Top 4 Science-Backed Health Benefits Of Giloy

Giloy helps boost the immune system, according to research.
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Giloy, a medicinal herb from India, may have still not earned its spot under the sun like ashwagandha and tulsi (holy basil) but it does have the potential to be a natural supplemental remedy for certain health conditions. The top research-proven benefits of giloy include the ability to boost immunity levels, purify the blood, lower blood sugar levels, and reduce arthritis pain. Let’s look at this in detail.

What is Giloy (Guduchi)?

Giloy or Guduchi (Tinospora cordifolia) is a shrub with large heart-shaped leaves that is native to India. The root, stem, and leaves are used in Ayurvedic medicines to treat several health conditions. It is also found in Bangladesh, Sri Lanka, and Myanmar. The herb, revered for its immune-boosting properties. is also known as “amrita” or health elixir in India, and more colloquially in other countries as heart-shaped moonseed. Giloy has potent antispasmodic, analgesic, antipyretic, and anti-inflammatory properties, and is often given as a remedy to treat fever. It is available in most pharmacies as well as online in capsule form, and is usually mixed with other herbs and spices like ginger and black pepper. [1] [2]

Top Benefits of Giloy

While giloy has been used for centuries in India, the research has been limited to animal models and the effects are anecdote-based. Studies need to be done with humans on a large scale to verify the effectiveness and potency of the herb. Here are what researchers have listed as the top benefits of giloy or Guduchi.

Boosts Immune System

Giloy is used to traditionally boost the immune system. In Ayurveda, it is termed as Rasayana, which makes it one of the herbs which rejuvenate the entire system. A 2017 report published in the Journal of Immunology Research found that the aqueous and methanolic extracts of the herb had immune-stimulatory properties. The animal study revealed that giloy potentially helped increase the killing ability of macrophages, the white blood cells that form an important part of the immune system. It was also effective in fighting infection and showed antimicrobial properties on gram-negative bacteria. [3] [4]

Helps Manage Diabetes

In Ayurveda, giloy is often prescribed to manage diabetes and blood glucose levels. Researchers in India found that the methanol extract of the stem, orally administered to alloxan-induced diabetic rats for 40 days, helped lower blood glucose levels. Additionally, the antioxidants in the herb scavenge free radicals caused due to diabetes and prevent or slow down cellular damage in the body. [5] [6]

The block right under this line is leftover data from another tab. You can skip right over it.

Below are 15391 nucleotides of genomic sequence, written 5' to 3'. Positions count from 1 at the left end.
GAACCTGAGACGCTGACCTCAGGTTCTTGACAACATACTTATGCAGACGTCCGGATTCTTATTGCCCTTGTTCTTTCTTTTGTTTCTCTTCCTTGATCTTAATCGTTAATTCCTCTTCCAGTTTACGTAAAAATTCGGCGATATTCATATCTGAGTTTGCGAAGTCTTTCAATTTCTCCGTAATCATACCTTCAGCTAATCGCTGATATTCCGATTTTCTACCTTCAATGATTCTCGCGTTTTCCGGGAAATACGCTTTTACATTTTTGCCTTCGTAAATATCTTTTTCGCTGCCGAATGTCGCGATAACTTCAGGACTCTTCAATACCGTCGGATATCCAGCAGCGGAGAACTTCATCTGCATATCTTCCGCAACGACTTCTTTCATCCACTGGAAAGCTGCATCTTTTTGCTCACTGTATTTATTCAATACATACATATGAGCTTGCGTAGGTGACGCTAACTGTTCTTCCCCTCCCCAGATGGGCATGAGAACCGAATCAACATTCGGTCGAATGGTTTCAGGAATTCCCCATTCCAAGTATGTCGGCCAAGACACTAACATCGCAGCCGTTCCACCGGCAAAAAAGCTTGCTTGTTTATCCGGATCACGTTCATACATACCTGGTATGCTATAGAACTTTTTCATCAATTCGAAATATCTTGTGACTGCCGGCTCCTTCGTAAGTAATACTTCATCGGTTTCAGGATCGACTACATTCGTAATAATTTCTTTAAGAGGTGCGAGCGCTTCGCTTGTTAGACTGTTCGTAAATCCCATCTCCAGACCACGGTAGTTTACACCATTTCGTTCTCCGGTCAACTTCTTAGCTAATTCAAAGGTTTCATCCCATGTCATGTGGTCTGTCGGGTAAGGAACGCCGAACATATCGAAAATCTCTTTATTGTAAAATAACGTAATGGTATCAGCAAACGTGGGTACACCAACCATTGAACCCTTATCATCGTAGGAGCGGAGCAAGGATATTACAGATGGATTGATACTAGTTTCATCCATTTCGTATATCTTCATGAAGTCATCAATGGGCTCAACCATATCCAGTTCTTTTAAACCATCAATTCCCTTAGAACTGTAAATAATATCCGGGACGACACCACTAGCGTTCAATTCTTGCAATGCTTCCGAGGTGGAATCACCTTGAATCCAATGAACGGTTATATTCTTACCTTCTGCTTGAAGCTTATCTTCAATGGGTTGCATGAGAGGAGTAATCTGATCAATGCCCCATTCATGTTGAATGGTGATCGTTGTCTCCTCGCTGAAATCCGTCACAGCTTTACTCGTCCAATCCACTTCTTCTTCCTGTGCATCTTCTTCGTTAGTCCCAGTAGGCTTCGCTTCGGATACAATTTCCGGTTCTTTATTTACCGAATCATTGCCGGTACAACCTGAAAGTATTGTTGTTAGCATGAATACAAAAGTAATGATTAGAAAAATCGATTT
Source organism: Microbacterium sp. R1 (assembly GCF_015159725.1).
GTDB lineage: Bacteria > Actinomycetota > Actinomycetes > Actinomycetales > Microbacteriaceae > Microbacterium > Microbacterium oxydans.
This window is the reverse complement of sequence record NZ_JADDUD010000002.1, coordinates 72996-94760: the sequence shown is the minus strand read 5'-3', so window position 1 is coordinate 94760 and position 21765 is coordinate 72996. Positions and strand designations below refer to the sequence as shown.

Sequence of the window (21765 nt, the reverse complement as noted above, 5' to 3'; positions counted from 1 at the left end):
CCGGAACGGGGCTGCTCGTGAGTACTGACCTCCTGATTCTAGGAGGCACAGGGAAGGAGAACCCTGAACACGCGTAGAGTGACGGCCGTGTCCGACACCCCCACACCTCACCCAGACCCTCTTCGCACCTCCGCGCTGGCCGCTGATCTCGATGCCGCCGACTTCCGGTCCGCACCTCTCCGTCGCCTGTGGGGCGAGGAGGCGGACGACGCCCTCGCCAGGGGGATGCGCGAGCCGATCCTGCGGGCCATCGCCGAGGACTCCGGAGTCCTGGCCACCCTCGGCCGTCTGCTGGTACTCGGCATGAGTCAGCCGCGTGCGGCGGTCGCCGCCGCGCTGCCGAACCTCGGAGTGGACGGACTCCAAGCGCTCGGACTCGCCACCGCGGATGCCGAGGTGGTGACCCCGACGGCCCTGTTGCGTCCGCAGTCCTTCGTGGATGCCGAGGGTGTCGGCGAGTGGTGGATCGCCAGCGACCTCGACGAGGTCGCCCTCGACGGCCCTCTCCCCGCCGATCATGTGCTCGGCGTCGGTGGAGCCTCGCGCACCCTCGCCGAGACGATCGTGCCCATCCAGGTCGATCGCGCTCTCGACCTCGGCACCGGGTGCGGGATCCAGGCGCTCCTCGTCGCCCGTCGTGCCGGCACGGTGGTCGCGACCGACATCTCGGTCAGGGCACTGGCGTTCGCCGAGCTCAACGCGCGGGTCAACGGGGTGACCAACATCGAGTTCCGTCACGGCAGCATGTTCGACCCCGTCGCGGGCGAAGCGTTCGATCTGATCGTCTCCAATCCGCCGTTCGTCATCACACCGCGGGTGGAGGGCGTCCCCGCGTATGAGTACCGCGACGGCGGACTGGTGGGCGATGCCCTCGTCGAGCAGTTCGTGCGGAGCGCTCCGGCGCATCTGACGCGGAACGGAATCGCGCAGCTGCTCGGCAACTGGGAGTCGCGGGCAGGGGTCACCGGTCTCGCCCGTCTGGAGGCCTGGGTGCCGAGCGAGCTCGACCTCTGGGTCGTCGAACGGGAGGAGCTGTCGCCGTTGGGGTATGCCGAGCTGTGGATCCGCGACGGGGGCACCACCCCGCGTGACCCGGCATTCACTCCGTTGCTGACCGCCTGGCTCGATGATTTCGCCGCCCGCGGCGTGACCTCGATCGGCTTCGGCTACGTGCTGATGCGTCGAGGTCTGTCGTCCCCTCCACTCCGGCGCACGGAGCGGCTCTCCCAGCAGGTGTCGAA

Removes Metal Toxins

Giloy is commonly used as a blood purifier and recommended as an Ayurvedic remedy for acne, skin rashes, and other allergies. According to a 2010 study published in the Toxicology Journal, giloy has a protective effect against lead toxification. Using an animal model, researchers found that the aqueous extract of stems and leaves of giloy prevented the decrease of red blood cells and white blood cells that occurs when the cells are exposed to lead. [7] [8]

May Ease Arthritis Pain

Ancient Ayurvedic literature recommends Tinospora cordifolia as a remedy for rheumatoid arthritis and other musculoskeletal conditions. While there is not a lot of scientific evidence on it, researchers found that an alcoholic extraction of the herb appeared to stimulate the growth of osteoblasts, the cells that form new bone. The study, published [9] in the Journal of Ethnopharmacology, suggests that the herb should be explored as a potential anti-osteoporotic agent.

Other benefits: Giloy also works as a laxative when combined with jaggery. A decoction made with the herb, when had first thing in the morning, works as a de-worming solution.

Word of Caution: There are no known side effects of taking giloy. However, people with diabetes should check with their doctor before taking it as it lowers blood sugar levels and may interfere with other medicines.



Important Notice: This article was originally published at by Raksha Hegde where all credits are due.